This post originally appeared on The EdFly Blog

Three years ago I changed the name of my blog from edReformer to Getting Smart. Rather than focusing on fixing the crazy patchwork education system we have, I decided to focus forward on innovation. We’re living through the most important and most exciting learning revolution in history—this is bigger than the printing press, and it’s happening over just one generation rather than over centuries. The chance to create new tools and new schools that work better for students and teachers has never been better. In this decade we have the opportunity to dramatically improve education in Detroit as well as Delhi.

One person that understands the opportunity set is Governor Jeb Bush. I visited him 40 months ago and he said that state policy makers were encouraged by emerging opportunities but were seeking advice. He suggested a coherent policy framework for the future. I told him that policy advocacy projects like the Data Quality Campaign had made a big difference in encouraging states to build better data systems.

The Digital Learning Council was born the next week and Governor Bob Wise joined as co-chair. Over the course of the next 100 days, 100 advisors participated in about 50 web conferences. The bipartisan effort included many of our country’s best educators, philanthropists, policy makers, advocates, and technologies in the country.

Each of those web conferences included debates on tough details of what soon became the 10 Elements of High Quality Digital Learning. Members of the steering committee made a conscious effort to write the final document with an aspirational tone but a focus on all students.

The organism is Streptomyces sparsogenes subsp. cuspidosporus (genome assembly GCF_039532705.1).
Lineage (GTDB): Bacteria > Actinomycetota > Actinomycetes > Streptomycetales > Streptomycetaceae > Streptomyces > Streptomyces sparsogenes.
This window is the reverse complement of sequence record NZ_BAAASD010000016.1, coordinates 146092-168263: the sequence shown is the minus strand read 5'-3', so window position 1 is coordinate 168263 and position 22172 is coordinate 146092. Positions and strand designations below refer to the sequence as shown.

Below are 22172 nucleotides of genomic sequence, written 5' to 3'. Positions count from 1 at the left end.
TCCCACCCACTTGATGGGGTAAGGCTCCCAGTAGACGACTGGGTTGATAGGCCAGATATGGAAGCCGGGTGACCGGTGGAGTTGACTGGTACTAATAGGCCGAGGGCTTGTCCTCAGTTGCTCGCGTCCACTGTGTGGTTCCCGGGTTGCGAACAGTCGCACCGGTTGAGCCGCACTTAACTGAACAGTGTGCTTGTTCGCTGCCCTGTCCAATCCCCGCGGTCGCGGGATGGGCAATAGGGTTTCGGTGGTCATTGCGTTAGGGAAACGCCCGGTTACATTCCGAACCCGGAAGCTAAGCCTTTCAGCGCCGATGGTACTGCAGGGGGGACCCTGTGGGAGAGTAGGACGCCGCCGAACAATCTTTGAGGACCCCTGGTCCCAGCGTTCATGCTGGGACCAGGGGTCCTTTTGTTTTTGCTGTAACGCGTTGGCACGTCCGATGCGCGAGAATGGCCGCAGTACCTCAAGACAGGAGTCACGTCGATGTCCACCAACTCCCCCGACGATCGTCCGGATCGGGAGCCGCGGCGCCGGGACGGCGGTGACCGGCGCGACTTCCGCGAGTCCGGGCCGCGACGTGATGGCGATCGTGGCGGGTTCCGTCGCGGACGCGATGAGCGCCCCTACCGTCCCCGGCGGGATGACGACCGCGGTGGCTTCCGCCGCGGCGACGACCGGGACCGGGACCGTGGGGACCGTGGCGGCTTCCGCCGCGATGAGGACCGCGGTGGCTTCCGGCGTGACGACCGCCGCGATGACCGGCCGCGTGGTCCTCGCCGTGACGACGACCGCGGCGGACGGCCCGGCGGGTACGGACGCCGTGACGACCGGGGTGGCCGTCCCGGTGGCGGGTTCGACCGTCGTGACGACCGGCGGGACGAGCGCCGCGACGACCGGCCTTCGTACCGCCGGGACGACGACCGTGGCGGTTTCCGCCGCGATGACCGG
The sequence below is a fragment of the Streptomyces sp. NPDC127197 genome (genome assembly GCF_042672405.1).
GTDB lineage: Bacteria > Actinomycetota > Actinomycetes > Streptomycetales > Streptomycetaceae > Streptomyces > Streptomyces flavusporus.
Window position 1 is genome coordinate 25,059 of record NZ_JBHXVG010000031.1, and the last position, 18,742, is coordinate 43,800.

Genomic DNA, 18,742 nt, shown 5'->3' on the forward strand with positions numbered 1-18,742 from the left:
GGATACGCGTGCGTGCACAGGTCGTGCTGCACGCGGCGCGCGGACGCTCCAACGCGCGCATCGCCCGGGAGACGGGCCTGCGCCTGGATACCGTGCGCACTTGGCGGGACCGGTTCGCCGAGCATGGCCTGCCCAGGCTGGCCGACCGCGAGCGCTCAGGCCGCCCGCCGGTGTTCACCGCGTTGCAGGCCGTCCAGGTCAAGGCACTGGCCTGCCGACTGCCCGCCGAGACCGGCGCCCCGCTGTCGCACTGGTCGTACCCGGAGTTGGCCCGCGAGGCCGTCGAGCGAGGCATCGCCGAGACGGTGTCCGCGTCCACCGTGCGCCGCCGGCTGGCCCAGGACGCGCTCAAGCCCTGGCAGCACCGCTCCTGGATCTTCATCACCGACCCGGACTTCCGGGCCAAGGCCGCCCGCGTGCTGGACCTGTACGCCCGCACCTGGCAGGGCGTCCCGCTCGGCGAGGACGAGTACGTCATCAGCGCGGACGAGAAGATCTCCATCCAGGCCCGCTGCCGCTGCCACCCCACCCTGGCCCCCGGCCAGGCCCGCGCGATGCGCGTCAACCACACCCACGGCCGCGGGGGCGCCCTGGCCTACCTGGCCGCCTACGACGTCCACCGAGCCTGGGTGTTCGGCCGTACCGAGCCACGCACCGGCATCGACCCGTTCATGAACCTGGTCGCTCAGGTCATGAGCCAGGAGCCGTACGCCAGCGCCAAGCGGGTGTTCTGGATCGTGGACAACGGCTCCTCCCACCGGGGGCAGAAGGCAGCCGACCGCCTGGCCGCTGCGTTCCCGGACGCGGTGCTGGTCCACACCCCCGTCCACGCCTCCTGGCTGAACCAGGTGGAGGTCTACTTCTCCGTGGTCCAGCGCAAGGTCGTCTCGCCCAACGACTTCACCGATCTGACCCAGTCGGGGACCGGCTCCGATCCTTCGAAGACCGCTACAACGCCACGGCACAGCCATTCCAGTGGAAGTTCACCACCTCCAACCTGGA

In Diane Ravitch’s newly released book, Reign of Error, Ravitch treats the 10 Elements as “a Bill of Rights for Online Providers” and equates digital learning nearly solely as virtual schools. This mischaracterization does a disservice to everyone that was involved in the process.

In the end, there were three of the 100 advisors that said they could not sign on to the forward leaning platform. As representatives of membership groups, their concern was understandable. Their views were considered on every call and on every point.

The members of the Digital Learning Council recognized that we are early in a shift to personal digital learning where every student will soon benefit from 24/7 access to the best learning opportunities and where most will attend a public school that blends the best of online and onsite learning.

What I find distasteful about the Ravitch flip flop is that there is no theory of improvement. She complains about everything, yet doesn’t offer a constructive path forward. She fails my basic debate test: Tell me how things get better for all kids, regardless of socioeconomic status, disabilities, or geography.

The 10 Elements of High Quality Digital Learning remain the best bipartisan roadmap of a policy set that will yield improvement, innovation, and opportunity.

For a more balanced and dispassionate review of the subject, see Hess and Horn’s Private Enterprise and Public Education.

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